“When a man is tired of False Bay, he is tired of life; for there is in False Bay all that life can afford”: Adapted from Samuel Johnson’s description of London in 1777.

Why, however much I travel and dive in exotic locations, do I love to return to the often cold and murky waters of False Bay? It is a place with which I never tire. It may be the fact that I learnt to dive there many years ago or the amazing reef biodiversity or the fact that I can see anything there from white sharks, dolphins, seals and whales to a baitball as intense as any to be seen on the famous Natal Sardine Run.

The kelp forests, that dominate the western shore of the Bay, support their own unique and complex ecosystems. Here may be found large sevengill sharks or small catsharks that roll into a ball, putting their tails over their eyes when held by a diver, thereby getting the local name of “skaamhaai” or “shyshark”.

The reefs of False Bay may not host the colourful fish of the tropics but the vivid colours of the sea fans, sponges, sea urchins, sea anemones, nudibrachs etc more than compensate for this. These reefs are alive. Just drop a hydrophone into the water and listen to the crackle of the reef. This is often punctuated with the mournful songs of distant whales, the squeaks of dolphins and the characteristic grunts of cape fur seals. The reefs of False Bay can be noisy places.

False Bay is a large bay, flanked by Table Mountain to the west and the Hottentots Holland mountains to the east. To the north is the City of Cape Town while to the south stretches the southern Atlantic Ocean with the next large landmass being Antarctica. At the southernmost extremity of Table Mountain is Cape Point and further offshore the Agulhas Banks, the theoretical mixing zone for the cold Benguela and the temperate Agulhas Currents.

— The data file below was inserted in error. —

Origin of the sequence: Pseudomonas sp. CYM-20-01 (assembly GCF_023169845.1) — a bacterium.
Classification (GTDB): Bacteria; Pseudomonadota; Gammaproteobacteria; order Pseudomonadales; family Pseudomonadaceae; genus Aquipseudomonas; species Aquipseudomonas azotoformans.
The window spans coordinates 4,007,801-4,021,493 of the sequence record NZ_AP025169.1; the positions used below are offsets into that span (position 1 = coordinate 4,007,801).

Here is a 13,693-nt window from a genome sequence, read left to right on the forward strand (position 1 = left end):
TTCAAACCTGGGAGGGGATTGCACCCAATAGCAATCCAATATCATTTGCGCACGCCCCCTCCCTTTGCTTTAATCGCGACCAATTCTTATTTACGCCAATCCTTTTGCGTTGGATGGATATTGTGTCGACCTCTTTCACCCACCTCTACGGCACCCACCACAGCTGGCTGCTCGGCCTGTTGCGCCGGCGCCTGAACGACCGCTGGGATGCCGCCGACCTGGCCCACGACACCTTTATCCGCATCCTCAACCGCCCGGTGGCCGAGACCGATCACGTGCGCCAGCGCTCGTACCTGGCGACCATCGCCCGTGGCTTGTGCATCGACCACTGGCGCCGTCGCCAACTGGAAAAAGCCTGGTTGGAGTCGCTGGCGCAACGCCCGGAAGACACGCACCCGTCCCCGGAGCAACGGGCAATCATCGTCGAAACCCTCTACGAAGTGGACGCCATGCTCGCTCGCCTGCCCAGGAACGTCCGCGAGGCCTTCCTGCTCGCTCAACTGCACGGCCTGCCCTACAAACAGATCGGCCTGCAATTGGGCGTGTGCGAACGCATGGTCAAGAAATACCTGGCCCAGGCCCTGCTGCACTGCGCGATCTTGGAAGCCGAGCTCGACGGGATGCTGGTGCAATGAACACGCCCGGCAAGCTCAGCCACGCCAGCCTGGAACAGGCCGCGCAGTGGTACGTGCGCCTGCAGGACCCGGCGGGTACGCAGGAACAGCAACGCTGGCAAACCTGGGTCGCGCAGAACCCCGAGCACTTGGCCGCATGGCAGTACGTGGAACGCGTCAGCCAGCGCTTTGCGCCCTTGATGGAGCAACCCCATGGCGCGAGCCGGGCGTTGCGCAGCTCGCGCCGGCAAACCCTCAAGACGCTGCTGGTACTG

Geologically speaking, being part of Table Mountain, the rocks both above and below the surface of False Bay include hugh granite boulders. Granite, being an extremely hard rock, has withstood the onslaught of the sea for many millions of years. In fact, the geological process that formed Table Mountain began about 280 million years ago, making it one of the oldest mountains in the world (six times older than the Himalayas). These geological features result in the impressive reef structures of False Bay.

Besides the reefs, there are a number of good wreck sites in False Bay, mostly vessels scuttled to form artificial reefs. In Smitswinkel Bay, a bay on the western side of False Bay, there are five such wreck sites, richly covered by colourful marine growth. This is underwater photographic heaven.

Whittle Rock in the Middle of False Bay
A Cape Fur Seal Pauses for a Good Scratch
A Typical False Bay Reef with High Biodiversity
The Red Roman a Well Known False Bay Fish
A Delicate Seafan Waves Gently in the Surge